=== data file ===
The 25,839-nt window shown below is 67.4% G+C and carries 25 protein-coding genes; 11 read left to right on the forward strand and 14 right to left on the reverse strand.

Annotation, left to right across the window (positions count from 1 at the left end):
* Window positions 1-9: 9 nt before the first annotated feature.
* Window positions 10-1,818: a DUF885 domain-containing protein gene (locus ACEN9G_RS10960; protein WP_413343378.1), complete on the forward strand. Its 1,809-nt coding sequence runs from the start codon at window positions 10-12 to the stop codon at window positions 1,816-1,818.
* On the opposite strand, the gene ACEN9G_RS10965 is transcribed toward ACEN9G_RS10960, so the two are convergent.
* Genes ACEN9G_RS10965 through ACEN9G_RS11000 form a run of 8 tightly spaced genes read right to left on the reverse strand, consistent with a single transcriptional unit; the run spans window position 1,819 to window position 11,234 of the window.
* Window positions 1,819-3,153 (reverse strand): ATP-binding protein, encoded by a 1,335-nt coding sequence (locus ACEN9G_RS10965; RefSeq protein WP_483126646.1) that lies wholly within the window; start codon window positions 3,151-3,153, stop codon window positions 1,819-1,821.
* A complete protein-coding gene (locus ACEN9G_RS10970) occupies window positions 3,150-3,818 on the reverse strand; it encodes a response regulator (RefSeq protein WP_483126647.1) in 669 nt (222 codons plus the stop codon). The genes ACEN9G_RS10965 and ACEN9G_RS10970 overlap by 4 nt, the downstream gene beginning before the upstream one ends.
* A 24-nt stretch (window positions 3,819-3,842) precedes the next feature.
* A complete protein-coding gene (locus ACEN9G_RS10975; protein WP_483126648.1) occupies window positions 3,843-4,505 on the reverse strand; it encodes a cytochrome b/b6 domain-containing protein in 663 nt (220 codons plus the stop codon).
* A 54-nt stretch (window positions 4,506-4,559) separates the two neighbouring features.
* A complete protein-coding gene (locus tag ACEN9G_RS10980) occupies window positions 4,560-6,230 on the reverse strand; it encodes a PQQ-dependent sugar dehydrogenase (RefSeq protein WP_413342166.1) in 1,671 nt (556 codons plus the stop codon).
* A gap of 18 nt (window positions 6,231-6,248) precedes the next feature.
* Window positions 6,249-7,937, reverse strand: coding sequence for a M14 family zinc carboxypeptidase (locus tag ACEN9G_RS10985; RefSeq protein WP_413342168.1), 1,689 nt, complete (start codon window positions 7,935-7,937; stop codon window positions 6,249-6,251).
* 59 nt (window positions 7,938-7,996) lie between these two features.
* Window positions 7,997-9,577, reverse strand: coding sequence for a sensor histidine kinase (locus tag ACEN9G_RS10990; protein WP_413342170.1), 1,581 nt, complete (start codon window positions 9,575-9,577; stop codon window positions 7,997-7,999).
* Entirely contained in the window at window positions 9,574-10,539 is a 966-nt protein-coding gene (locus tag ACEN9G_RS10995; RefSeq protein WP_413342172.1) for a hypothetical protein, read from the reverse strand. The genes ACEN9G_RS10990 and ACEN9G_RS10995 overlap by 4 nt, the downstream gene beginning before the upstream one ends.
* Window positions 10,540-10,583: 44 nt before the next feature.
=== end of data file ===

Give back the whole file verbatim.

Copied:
The 25,839-nt window shown below is 67.4% G+C and carries 25 protein-coding genes; 11 read left to right on the forward strand and 14 right to left on the reverse strand.

Annotation, left to right across the window (positions count from 1 at the left end):
* Window positions 1-9: 9 nt before the first annotated feature.
* Window positions 10-1,818: a DUF885 domain-containing protein gene (locus ACEN9G_RS10960; protein WP_413343378.1), complete on the forward strand. Its 1,809-nt coding sequence runs from the start codon at window positions 10-12 to the stop codon at window positions 1,816-1,818.
* On the opposite strand, the gene ACEN9G_RS10965 is transcribed toward ACEN9G_RS10960, so the two are convergent.
* Genes ACEN9G_RS10965 through ACEN9G_RS11000 form a run of 8 tightly spaced genes read right to left on the reverse strand, consistent with a single transcriptional unit; the run spans window position 1,819 to window position 11,234 of the window.
* Window positions 1,819-3,153 (reverse strand): ATP-binding protein, encoded by a 1,335-nt coding sequence (locus ACEN9G_RS10965; RefSeq protein WP_483126646.1) that lies wholly within the window; start codon window positions 3,151-3,153, stop codon window positions 1,819-1,821.
* A complete protein-coding gene (locus ACEN9G_RS10970) occupies window positions 3,150-3,818 on the reverse strand; it encodes a response regulator (RefSeq protein WP_483126647.1) in 669 nt (222 codons plus the stop codon). The genes ACEN9G_RS10965 and ACEN9G_RS10970 overlap by 4 nt, the downstream gene beginning before the upstream one ends.
* A 24-nt stretch (window positions 3,819-3,842) precedes the next feature.
* A complete protein-coding gene (locus ACEN9G_RS10975; protein WP_483126648.1) occupies window positions 3,843-4,505 on the reverse strand; it encodes a cytochrome b/b6 domain-containing protein in 663 nt (220 codons plus the stop codon).
* A 54-nt stretch (window positions 4,506-4,559) separates the two neighbouring features.
* A complete protein-coding gene (locus tag ACEN9G_RS10980) occupies window positions 4,560-6,230 on the reverse strand; it encodes a PQQ-dependent sugar dehydrogenase (RefSeq protein WP_413342166.1) in 1,671 nt (556 codons plus the stop codon).
* A gap of 18 nt (window positions 6,231-6,248) precedes the next feature.
* Window positions 6,249-7,937, reverse strand: coding sequence for a M14 family zinc carboxypeptidase (locus tag ACEN9G_RS10985; RefSeq protein WP_413342168.1), 1,689 nt, complete (start codon window positions 7,935-7,937; stop codon window positions 6,249-6,251).
* 59 nt (window positions 7,938-7,996) lie between these two features.
* Window positions 7,997-9,577, reverse strand: coding sequence for a sensor histidine kinase (locus tag ACEN9G_RS10990; protein WP_413342170.1), 1,581 nt, complete (start codon window positions 9,575-9,577; stop codon window positions 7,997-7,999).
* Entirely contained in the window at window positions 9,574-10,539 is a 966-nt protein-coding gene (locus tag ACEN9G_RS10995; RefSeq protein WP_413342172.1) for a hypothetical protein, read from the reverse strand. The genes ACEN9G_RS10990 and ACEN9G_RS10995 overlap by 4 nt, the downstream gene beginning before the upstream one ends.
* Window positions 10,540-10,583: 44 nt before the next feature.